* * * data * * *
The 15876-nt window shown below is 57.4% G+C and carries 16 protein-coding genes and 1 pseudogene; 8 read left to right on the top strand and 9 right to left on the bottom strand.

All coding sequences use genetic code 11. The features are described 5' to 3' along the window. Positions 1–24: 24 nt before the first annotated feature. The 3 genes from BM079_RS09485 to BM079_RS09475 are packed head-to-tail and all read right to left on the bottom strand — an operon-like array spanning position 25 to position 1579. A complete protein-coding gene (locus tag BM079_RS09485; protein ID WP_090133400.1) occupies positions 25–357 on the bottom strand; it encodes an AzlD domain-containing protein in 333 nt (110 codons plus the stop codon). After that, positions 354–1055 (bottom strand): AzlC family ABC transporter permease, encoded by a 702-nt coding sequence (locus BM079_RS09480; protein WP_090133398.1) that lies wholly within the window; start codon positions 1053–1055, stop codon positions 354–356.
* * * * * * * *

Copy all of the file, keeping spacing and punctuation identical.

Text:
The 15876-nt window shown below is 57.4% G+C and carries 16 protein-coding genes and 1 pseudogene; 8 read left to right on the top strand and 9 right to left on the bottom strand.

All coding sequences use genetic code 11. The features are described 5' to 3' along the window. Positions 1–24: 24 nt before the first annotated feature. The 3 genes from BM079_RS09485 to BM079_RS09475 are packed head-to-tail and all read right to left on the bottom strand — an operon-like array spanning position 25 to position 1579. A complete protein-coding gene (locus tag BM079_RS09485; protein ID WP_090133400.1) occupies positions 25–357 on the bottom strand; it encodes an AzlD domain-containing protein in 333 nt (110 codons plus the stop codon). After that, positions 354–1055 (bottom strand): AzlC family ABC transporter permease, encoded by a 702-nt coding sequence (locus BM079_RS09480; protein WP_090133398.1) that lies wholly within the window; start codon positions 1053–1055, stop codon positions 354–356.